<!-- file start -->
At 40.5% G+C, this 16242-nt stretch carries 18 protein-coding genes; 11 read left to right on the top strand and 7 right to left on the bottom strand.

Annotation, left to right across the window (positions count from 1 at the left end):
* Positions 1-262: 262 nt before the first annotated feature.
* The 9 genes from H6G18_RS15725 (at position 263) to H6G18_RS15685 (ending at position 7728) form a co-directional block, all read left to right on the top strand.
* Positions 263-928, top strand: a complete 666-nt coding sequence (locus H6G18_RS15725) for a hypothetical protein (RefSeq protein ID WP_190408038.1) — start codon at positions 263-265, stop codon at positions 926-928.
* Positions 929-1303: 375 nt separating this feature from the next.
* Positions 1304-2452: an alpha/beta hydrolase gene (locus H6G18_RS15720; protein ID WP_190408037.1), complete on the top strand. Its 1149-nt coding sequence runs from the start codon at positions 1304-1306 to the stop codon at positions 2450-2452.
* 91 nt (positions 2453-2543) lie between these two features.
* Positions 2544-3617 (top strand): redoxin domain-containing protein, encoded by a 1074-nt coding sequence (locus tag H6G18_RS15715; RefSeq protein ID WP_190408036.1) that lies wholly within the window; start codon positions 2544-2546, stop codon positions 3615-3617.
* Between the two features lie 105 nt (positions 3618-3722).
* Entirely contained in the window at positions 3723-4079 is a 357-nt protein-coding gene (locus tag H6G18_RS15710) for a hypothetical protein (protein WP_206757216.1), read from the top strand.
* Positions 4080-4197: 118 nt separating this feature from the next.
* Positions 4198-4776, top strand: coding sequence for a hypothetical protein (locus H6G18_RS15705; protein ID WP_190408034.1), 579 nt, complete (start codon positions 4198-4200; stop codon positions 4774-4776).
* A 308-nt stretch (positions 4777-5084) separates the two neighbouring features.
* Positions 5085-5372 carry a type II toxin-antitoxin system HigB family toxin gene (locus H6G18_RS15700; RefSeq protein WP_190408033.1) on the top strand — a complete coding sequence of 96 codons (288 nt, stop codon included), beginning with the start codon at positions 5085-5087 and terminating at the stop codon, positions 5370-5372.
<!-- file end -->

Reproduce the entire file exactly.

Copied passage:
At 40.5% G+C, this 16242-nt stretch carries 18 protein-coding genes; 11 read left to right on the top strand and 7 right to left on the bottom strand.

Annotation, left to right across the window (positions count from 1 at the left end):
* Positions 1-262: 262 nt before the first annotated feature.
* The 9 genes from H6G18_RS15725 (at position 263) to H6G18_RS15685 (ending at position 7728) form a co-directional block, all read left to right on the top strand.
* Positions 263-928, top strand: a complete 666-nt coding sequence (locus H6G18_RS15725) for a hypothetical protein (RefSeq protein ID WP_190408038.1) — start codon at positions 263-265, stop codon at positions 926-928.
* Positions 929-1303: 375 nt separating this feature from the next.
* Positions 1304-2452: an alpha/beta hydrolase gene (locus H6G18_RS15720; protein ID WP_190408037.1), complete on the top strand. Its 1149-nt coding sequence runs from the start codon at positions 1304-1306 to the stop codon at positions 2450-2452.
* 91 nt (positions 2453-2543) lie between these two features.
* Positions 2544-3617 (top strand): redoxin domain-containing protein, encoded by a 1074-nt coding sequence (locus tag H6G18_RS15715; RefSeq protein ID WP_190408036.1) that lies wholly within the window; start codon positions 2544-2546, stop codon positions 3615-3617.
* Between the two features lie 105 nt (positions 3618-3722).
* Entirely contained in the window at positions 3723-4079 is a 357-nt protein-coding gene (locus tag H6G18_RS15710) for a hypothetical protein (protein WP_206757216.1), read from the top strand.
* Positions 4080-4197: 118 nt separating this feature from the next.
* Positions 4198-4776, top strand: coding sequence for a hypothetical protein (locus H6G18_RS15705; protein ID WP_190408034.1), 579 nt, complete (start codon positions 4198-4200; stop codon positions 4774-4776).
* A 308-nt stretch (positions 4777-5084) separates the two neighbouring features.
* Positions 5085-5372 carry a type II toxin-antitoxin system HigB family toxin gene (locus H6G18_RS15700; RefSeq protein WP_190408033.1) on the top strand — a complete coding sequence of 96 codons (288 nt, stop codon included), beginning with the start codon at positions 5085-5087 and terminating at the stop codon, positions 5370-5372.